Tuesday, November 17, 2015

A Black South African Woman’s Journey to Atheism

South Africa is one of the least religious countries in Africa. About 15 percent of the population identifies as having no religious affiliation and that includes atheists. While some would argue that the country’s non-theistic demography is mainly white, there is a growing number of black South Africans who are atheists and who do not profess any religion. So, the religious demography in the country is undergoing a rapid change.



Recently I conversed with a black South African woman, Nosipho, who narrated how she abandoned her Christian faith and embraced atheism: “I am 39 years and was raised by my grandparents, my mother had me when she was just completing school and when she got married, my grandparents thought it was better that they raised me. My grandparents both attended Assemblies of God and so I grew up having to compulsorily attend church. I therefore became aware of "Jesus the Savior" early in my life and of course the promise of heaven through Jesus and Hell if you reject him”.



Nosipho had a difficult childhood and that made her to become very religious, “Growing up with a mother who was in and out of my life (as every time she had marital problems she would come back home and then after a period she went back to her husband), I started to have poor self-image issues and found it very difficult to relate to my peers as I somehow felt like a rejected person as I had no mother to guide me. So I had moments where I would try to find my identity independent of human beings and of course I had the belief in a "Jesus" or God who was the perfect father who would not disappoint me”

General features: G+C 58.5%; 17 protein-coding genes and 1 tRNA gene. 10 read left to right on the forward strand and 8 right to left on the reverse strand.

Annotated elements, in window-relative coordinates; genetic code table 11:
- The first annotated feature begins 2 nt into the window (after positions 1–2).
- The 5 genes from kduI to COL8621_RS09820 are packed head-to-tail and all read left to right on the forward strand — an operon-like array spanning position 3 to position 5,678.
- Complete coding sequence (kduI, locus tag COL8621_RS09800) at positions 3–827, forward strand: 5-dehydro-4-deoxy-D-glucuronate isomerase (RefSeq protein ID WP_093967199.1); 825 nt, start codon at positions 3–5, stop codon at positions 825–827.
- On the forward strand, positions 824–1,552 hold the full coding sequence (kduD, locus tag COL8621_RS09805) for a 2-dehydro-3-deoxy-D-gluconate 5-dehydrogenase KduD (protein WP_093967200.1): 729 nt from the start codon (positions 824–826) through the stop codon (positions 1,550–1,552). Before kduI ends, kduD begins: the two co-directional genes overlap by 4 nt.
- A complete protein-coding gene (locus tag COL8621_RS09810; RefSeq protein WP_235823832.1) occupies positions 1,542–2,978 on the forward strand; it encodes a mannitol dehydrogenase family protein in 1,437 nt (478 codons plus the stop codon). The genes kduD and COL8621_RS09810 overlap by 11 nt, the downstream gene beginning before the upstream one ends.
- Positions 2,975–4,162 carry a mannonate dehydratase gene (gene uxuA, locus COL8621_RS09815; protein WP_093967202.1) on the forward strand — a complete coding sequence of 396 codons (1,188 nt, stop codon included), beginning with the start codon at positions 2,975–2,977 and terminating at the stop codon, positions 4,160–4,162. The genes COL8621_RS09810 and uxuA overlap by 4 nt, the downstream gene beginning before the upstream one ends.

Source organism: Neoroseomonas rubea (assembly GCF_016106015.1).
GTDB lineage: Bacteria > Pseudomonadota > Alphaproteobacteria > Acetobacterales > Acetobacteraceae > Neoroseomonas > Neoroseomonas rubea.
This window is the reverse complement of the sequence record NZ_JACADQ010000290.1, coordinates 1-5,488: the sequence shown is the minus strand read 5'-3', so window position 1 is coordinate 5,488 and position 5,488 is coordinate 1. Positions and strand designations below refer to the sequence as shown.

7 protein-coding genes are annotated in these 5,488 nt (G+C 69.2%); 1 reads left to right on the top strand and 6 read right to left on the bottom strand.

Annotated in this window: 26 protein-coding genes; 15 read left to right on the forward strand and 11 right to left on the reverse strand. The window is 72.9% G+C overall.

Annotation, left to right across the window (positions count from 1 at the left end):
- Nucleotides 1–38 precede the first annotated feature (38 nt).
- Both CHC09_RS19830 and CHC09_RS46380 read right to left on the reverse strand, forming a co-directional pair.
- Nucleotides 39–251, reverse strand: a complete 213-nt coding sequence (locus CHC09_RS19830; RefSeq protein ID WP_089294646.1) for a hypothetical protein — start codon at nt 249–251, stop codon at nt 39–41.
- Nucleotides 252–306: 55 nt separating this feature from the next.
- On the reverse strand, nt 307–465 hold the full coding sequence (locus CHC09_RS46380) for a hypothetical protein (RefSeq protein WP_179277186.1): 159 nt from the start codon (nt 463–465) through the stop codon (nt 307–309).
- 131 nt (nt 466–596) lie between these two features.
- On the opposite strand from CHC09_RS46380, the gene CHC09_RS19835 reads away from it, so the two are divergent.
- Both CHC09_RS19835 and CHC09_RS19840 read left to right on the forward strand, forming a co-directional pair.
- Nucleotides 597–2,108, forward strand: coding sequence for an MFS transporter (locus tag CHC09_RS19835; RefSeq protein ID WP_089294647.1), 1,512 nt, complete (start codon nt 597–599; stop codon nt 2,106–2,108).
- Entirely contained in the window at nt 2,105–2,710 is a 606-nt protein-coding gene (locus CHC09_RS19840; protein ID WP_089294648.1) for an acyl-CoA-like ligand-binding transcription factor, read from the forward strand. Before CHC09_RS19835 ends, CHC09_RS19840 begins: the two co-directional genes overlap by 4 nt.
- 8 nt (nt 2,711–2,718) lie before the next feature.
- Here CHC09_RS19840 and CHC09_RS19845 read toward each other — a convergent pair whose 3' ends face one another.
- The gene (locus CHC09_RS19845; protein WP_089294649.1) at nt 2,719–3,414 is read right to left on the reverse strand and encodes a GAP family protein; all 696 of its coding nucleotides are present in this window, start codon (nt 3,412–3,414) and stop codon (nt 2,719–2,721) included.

Nosipho’s struggles continued in her teenage years: “I had some years from my early teens through to my late teens of being on and off with my being ‘born again’ and struggling with the challenges of being a teenager who was trying to discover herself as a woman. It was in 1997, when I was doing the last year of my three year tertiary education that I finally made the full "conversion".



However Nosipho’s ‘full conversion’ took a toll on her education:

“I then poured out all my being into becoming a fervent "child of God". I remember that at the time I was doing my third year, I was very determined to do well and score high grades, but unfortunately, when "Jesus" came, everything else took a second seat so much so that I dropped my grades even though I was able to pass”

The experience did not deter or cause Nosipho to question her faith instead it made her even more fervent and devout:  


A Black South African Woman’s Journey to Atheism

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